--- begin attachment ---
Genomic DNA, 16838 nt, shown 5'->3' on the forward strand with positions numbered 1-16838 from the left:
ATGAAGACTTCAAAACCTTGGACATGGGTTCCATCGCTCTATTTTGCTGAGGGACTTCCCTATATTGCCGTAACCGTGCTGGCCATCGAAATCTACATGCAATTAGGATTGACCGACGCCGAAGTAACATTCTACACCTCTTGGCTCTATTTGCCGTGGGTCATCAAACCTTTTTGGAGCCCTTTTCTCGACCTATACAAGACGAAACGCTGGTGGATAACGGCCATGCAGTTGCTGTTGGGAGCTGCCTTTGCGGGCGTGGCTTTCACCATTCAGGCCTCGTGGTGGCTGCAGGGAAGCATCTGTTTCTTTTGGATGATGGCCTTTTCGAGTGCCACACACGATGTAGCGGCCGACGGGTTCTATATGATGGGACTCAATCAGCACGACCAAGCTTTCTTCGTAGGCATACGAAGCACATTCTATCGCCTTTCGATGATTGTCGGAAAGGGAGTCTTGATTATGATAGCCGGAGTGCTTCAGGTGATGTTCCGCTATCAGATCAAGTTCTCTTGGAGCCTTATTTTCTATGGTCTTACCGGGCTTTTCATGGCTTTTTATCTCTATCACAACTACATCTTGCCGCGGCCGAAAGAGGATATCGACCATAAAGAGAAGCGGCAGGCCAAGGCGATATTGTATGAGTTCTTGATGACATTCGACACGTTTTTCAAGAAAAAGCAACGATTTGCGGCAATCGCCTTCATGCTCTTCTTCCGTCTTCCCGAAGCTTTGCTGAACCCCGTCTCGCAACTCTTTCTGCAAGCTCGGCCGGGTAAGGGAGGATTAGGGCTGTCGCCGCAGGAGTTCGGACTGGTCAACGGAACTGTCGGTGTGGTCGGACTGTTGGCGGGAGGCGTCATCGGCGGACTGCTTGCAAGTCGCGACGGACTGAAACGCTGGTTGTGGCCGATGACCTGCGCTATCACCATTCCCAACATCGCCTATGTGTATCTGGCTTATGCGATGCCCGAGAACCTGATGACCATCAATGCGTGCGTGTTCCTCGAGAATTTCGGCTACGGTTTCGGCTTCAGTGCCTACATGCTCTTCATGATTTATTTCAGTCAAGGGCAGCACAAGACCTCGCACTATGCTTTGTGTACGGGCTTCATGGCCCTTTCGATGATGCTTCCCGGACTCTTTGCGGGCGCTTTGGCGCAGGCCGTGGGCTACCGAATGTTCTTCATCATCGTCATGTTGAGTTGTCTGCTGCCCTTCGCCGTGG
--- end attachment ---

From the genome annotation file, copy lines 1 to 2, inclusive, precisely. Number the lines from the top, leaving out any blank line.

Genomic DNA, 16838 nt, shown 5'->3' on the forward strand with positions numbered 1-16838 from the left:
ATGAAGACTTCAAAACCTTGGACATGGGTTCCATCGCTCTATTTTGCTGAGGGACTTCCCTATATTGCCGTAACCGTGCTGGCCATCGAAATCTACATGCAATTAGGATTGACCGACGCCGAAGTAACATTCTACACCTCTTGGCTCTATTTGCCGTGGGTCATCAAACCTTTTTGGAGCCCTTTTCTCGACCTATACAAGACGAAACGCTGGTGGATAACGGCCATGCAGTTGCTGTTGGGAGCTGCCTTTGCGGGCGTGGCTTTCACCATTCAGGCCTCGTGGTGGCTGCAGGGAAGCATCTGTTTCTTTTGGATGATGGCCTTTTCGAGTGCCACACACGATGTAGCGGCCGACGGGTTCTATATGATGGGACTCAATCAGCACGACCAAGCTTTCTTCGTAGGCATACGAAGCACATTCTATCGCCTTTCGATGATTGTCGGAAAGGGAGTCTTGATTATGATAGCCGGAGTGCTTCAGGTGATGTTCCGCTATCAGATCAAGTTCTCTTGGAGCCTTATTTTCTATGGTCTTACCGGGCTTTTCATGGCTTTTTATCTCTATCACAACTACATCTTGCCGCGGCCGAAAGAGGATATCGACCATAAAGAGAAGCGGCAGGCCAAGGCGATATTGTATGAGTTCTTGATGACATTCGACACGTTTTTCAAGAAAAAGCAACGATTTGCGGCAATCGCCTTCATGCTCTTCTTCCGTCTTCCCGAAGCTTTGCTGAACCCCGTCTCGCAACTCTTTCTGCAAGCTCGGCCGGGTAAGGGAGGATTAGGGCTGTCGCCGCAGGAGTTCGGACTGGTCAACGGAACTGTCGGTGTGGTCGGACTGTTGGCGGGAGGCGTCATCGGCGGACTGCTTGCAAGTCGCGACGGACTGAAACGCTGGTTGTGGCCGATGACCTGCGCTATCACCATTCCCAACATCGCCTATGTGTATCTGGCTTATGCGATGCCCGAGAACCTGATGACCATCAATGCGTGCGTGTTCCTCGAGAATTTCGGCTACGGTTTCGGCTTCAGTGCCTACATGCTCTTCATGATTTATTTCAGTCAAGGGCAGCACAAGACCTCGCACTATGCTTTGTGTACGGGCTTCATGGCCCTTTCGATGATGCTTCCCGGACTCTTTGCGGGCGCTTTGGCGCAGGCCGTGGGCTACCGAATGTTCTTCATCATCGTCATGTTGAGTTGTCTGCTGCCCTTCGCCGTGG